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The story of Diablo is based on the premise of a war between Heaven and Hell. The town of Tristram is under attack by hordes of demons, pouring forth from beneath the ruined Tristram Cathedral, and the player must save the town. As the player delves into the network of Dungeons and the Caves beneath the Catacombs, he discovers more about the Demon Diablo, through large tomes that are found throughout the levels. Eventually, the player reaches the lair of Diablo and must kill him.[1]


Diablo is one of the most well-known examples of the action-RPG subgenre. Although players level up, choose character classes, and manage a variety of spells and equipment like a typical RPG, all actions are done in real time, like an action game.

The majority of commands executed in Diablo are performed by the mouse. Players click on an area of the screen to direct the character, and click on enemies to attack. However, learned spells could be assigned hot keys using the function keys on mouse-over, as well as several text exclamations (e.g. "Help me!") that could be edited in a configuration file.[2]

Diablo II

In addition to the four acts there are also three difficulty levels: Normal, Nightmare, and Hell. A character must complete these difficulty levels in order; only once a character completes Normal difficulty can that character play at Nightmare difficulty, and similarly for Hell difficulty. Each difficulty is a greater challenge than the last, with such features as increased creature difficulty, experience penalties upon death, and other challenges. A character retains all abilities, equipment, etc., between difficulties, and may return to earlier difficulties at any time. Upon completion of the game in Normal difficulty, a player may create a hardcore character. While for normal players the game doesn't end when they die, the game ends when a hardcore character is killed.

Diablo II also has a number of other features that enhance game play. The player has the option of hiring one of several computer controlled mercenaries, that follow the player and attack nearby enemies. On occasion, the player might find a rare, valuable item, or one that is part of a set that becomes more powerful when the entire set is collected. Items can be customized using sockets and gems, or transmuted into different items using the Horadric Cube.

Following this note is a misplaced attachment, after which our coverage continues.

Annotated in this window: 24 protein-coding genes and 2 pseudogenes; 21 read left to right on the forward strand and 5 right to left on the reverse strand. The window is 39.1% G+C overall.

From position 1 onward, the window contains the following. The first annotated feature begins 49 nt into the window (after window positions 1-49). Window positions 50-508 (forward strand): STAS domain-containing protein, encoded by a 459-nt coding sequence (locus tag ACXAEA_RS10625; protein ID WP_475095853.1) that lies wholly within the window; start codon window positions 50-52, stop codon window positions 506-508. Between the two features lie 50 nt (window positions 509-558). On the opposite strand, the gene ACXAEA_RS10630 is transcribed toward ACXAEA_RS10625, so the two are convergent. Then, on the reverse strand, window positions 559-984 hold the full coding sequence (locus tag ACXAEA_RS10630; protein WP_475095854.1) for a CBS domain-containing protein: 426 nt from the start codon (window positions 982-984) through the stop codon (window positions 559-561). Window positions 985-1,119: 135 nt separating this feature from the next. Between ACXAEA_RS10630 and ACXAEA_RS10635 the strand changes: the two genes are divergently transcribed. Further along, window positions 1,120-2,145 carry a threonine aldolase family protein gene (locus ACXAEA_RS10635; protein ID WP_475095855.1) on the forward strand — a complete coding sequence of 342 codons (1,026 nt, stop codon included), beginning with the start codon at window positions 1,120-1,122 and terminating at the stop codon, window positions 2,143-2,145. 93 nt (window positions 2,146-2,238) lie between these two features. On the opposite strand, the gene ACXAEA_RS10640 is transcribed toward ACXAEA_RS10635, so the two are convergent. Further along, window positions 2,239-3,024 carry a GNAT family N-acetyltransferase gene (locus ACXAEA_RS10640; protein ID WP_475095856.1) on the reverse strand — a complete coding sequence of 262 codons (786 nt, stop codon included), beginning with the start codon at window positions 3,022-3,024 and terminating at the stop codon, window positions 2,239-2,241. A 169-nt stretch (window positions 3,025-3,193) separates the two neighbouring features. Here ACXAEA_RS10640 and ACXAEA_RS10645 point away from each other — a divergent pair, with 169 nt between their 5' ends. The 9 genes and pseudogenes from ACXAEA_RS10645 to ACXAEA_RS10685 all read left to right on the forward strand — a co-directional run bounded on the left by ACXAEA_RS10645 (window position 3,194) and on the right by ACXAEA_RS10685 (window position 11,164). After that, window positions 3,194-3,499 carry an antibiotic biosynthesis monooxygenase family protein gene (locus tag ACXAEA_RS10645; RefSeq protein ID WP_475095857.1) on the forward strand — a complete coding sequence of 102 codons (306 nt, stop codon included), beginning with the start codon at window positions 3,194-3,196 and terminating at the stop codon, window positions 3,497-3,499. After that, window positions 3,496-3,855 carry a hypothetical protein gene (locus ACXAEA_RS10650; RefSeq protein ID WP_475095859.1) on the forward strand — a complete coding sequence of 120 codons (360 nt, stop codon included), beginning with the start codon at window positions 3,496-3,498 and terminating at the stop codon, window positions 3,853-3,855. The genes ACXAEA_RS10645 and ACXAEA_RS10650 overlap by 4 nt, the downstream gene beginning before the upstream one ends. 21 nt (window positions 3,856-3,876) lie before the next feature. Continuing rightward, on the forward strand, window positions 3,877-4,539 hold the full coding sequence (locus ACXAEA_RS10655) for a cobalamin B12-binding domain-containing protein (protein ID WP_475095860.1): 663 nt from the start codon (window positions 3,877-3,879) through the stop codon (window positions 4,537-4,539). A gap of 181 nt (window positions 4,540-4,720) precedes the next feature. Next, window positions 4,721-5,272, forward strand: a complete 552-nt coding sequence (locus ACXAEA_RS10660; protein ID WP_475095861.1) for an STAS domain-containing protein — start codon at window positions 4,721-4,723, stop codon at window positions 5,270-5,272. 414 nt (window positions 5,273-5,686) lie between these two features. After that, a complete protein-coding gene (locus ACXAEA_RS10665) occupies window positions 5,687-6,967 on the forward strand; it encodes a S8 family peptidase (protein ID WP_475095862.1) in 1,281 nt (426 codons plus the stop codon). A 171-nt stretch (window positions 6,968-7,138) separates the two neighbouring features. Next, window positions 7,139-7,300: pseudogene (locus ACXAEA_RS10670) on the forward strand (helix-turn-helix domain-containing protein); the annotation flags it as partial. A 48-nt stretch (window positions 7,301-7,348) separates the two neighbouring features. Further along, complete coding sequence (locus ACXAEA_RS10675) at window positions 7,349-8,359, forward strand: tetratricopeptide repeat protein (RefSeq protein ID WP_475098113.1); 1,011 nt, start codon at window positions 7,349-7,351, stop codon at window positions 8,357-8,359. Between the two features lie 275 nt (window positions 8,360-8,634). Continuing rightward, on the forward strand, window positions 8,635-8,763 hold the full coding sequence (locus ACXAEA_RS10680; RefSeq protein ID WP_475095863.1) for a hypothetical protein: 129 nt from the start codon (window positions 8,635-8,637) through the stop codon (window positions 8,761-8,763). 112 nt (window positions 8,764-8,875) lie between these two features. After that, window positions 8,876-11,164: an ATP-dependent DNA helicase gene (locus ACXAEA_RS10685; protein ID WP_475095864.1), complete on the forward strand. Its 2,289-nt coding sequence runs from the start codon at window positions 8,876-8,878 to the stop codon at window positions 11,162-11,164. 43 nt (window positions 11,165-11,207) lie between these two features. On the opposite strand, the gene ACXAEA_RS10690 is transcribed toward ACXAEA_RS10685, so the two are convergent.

Unlike Diablo I, where the monsters all stay dead once killed, and their corpses remain where they fell all throughout the game, if you save-and-exit and return to the game, all of the killed creatures have respawned. Even the boss monsters that you killed for the quest will have respawned as well.[3]

Diablo III

Diablo III incorporates the Havok physics engine and enables players to utilize the environment to help in their quest. For example, huge walls can be reduced to rubble to squash monsters by the Barbarian skill Seismic Slam. Even monsters use the environment which was demonstrated by Ghouls scaling the walls to reach the Barbarian. Many more parts of what appear to be a seamless background environment are destructible. Some dilapidated areas will also collapse (without harming the player in most cases) automatically when the player gets too near or passes under part of a structure.

The UI is generally the same as its predecessor, besides the graphical upgrades, and will be very familiar to Diablo II players. However, there are some differences. The health and mana globes have moved more toward the center, rather than being all the way in the corners. The stamina bar has disappeared. The experience bar is now at the bottom of the screen spanning the distance from the health globe to the mana globe.[4]




Diablo III Reaper of Souls - The End is Near

Diablo III Reaper of Souls - The End is Near


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